May 2005
Volume 46, Issue 13
ARVO Annual Meeting Abstract  |   May 2005
Lipid Layer Thickness and Dry Eye Symptoms
Author Affiliations & Notes
  • R.C. Scaffidi
    Schepens Eye Res Institute, Boston, MA
  • D.R. Korb
    Korb Associates, Boston, MA
  • J.V. Greiner
    Schepens Eye Res Institute, Boston, MA
    Department of Ophthalmology, Harvard Medical School, Boston, MA
  • C.A. Blackie
    Korb Associates, Boston, MA
  • Footnotes
    Commercial Relationships  R.C. Scaffidi, None; D.R. Korb, None; J.V. Greiner, None; C.A. Blackie, None.
  • Footnotes
    Support  Ocular Research of Boston, Inc. and The Walter and Valerie Winchester Research Grant
Investigative Ophthalmology & Visual Science May 2005, Vol.46, 4444. doi:
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      R.C. Scaffidi, D.R. Korb, J.V. Greiner, C.A. Blackie; Lipid Layer Thickness and Dry Eye Symptoms . Invest. Ophthalmol. Vis. Sci. 2005;46(13):4444.

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      © ARVO (1962-2015); The Authors (2016-present)

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Abstract: : Purpose: Lipid layer thickness (LLT) has been correlated to tear evaporation, tear film stability, and other ocular signs. This study was designed to determine whether symptoms indicative of dry eye states are correlated to thin lipid layers. Methods: Dry eye symptoms were graded from zero to 24 using a custom symptoms (SPEED) questionnaire (Korb et al: Eye & Contact Lens 2005). Consecutive patients presenting for examination with a symptom score > 5 were admitted. Patients with symptom scores <5 were excluded from the study. A custom designed lipid layer interferometer (Korb et al: Cornea 1994), enabling characterization of interference patterns, was used to quantify the LLT (OU) of admitted subjects. LLT was graded from 45 to 180 nm based upon the dominant colors in the interference patterns. LLT < 60 nm was classified as thin and compromised, 75 nm as marginal, and > 90 nm as adequate and thick. Results: Symptomatic subjects were divided into 2 groups: a moderate group (n=41; symptom score 5–9 points, mean = 6.8), and a severe group (n=20; symptom score > 10 points, mean =12.8). LLT of right and left eyes were averaged for a final LLT measurement for each subject. In the moderate group, 48.7% exhibited LLT < 60 nm, 36.5% LLT=75 nm, and 14.6% LLT >90 nm. In the severe group, 65.0% exhibited LLT < 60 nm, 25.0% LLT = 75 nm, and 10.0% LLT > 90 nm. In both groups the percentage of eyes with a LLT < 60 nm was significantly higher than expected if no relationship existed between LLT and dry eye symptoms (p < 0.05 for the moderate group, p < 0.005 for the severe group, chi square test df = 2). Conclusions: Patients with severe dry eye symptoms revealed a higher frequency of reduced LLT compared to patients with more moderate symptoms, with 85.2% of the moderate and 90.0% of the severe group exhibiting thin or marginal lipid layer thicknesses. However, since 14.6% of the moderate and 10.0% of the severe group exhibited LLT > 90 nm, a thick lipid layer cannot guarantee the absence of dry eye symptoms. A possible explanation is the recently reported correlation between dry eye symptoms and the sign of lid wiper epitheliopathy in the absence of any positive conventional ocular signs (Korb et al: Eye & Contact Lens 2005). This study suggests the presence of dry eye symptoms increases the likelihood of a thin or marginal lipid layer, and the need to consider the reason for the lack of an absolute correlation between dry eye symptoms and LLT.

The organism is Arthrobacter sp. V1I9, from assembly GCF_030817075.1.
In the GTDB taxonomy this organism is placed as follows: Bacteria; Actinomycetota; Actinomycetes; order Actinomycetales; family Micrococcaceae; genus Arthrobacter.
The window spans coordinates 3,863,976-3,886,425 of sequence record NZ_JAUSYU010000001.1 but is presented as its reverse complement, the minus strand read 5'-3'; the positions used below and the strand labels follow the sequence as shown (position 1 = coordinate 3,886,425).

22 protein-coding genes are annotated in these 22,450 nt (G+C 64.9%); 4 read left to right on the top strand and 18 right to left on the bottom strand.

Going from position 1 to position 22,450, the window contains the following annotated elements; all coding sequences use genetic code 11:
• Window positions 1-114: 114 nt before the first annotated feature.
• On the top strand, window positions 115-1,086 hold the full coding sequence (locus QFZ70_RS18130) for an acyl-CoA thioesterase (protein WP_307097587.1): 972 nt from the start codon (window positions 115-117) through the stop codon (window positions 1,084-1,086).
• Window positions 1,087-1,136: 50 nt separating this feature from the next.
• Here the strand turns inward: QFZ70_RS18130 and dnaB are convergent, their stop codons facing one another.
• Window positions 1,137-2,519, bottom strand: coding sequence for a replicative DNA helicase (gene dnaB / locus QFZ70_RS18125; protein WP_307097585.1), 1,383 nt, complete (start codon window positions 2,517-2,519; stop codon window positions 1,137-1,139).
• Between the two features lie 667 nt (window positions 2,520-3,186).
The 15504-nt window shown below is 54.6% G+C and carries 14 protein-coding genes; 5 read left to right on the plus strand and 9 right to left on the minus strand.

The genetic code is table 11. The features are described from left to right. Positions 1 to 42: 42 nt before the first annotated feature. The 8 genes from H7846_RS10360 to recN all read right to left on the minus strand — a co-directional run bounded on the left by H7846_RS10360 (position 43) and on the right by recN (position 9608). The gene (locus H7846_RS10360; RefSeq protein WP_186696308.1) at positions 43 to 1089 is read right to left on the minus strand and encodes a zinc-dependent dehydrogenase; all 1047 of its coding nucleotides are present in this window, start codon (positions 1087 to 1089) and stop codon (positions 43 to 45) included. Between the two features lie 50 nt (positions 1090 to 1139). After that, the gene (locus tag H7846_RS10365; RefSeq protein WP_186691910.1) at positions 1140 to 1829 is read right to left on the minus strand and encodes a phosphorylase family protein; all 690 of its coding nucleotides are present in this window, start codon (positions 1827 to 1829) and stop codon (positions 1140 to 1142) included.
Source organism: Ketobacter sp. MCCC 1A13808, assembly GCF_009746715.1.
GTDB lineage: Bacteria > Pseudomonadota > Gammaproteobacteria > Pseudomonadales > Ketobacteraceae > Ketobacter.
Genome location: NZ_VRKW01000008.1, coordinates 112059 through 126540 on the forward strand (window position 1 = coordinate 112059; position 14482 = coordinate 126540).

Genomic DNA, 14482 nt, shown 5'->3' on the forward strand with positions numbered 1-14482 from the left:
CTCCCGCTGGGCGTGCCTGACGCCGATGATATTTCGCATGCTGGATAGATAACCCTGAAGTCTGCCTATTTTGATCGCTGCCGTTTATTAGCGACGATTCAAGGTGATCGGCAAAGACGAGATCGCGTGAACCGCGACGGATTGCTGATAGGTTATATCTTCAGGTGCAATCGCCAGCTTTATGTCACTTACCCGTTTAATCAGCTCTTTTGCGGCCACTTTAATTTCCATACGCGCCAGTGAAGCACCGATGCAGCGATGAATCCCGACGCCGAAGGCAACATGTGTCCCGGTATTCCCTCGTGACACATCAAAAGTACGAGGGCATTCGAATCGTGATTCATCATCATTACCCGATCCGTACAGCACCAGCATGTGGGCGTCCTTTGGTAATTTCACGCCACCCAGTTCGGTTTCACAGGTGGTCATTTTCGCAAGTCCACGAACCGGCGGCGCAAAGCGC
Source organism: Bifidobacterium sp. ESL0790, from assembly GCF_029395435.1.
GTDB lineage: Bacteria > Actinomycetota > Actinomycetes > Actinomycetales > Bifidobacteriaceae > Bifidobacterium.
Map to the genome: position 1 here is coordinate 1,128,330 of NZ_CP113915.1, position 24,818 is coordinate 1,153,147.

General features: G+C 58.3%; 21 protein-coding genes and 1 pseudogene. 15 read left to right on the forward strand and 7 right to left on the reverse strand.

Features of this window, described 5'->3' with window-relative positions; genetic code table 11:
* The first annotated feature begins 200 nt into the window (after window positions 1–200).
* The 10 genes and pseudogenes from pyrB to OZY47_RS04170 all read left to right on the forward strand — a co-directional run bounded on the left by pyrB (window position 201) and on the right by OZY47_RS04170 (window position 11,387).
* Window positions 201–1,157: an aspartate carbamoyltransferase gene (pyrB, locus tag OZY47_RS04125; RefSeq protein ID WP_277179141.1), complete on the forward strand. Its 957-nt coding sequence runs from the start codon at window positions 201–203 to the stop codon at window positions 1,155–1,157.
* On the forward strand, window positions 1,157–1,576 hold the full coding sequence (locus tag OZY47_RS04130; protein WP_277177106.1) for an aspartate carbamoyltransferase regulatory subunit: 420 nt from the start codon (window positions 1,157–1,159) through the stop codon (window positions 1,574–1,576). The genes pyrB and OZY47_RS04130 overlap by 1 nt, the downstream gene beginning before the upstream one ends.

Keywords: cornea: tears/tear film/dry eye • lipids 

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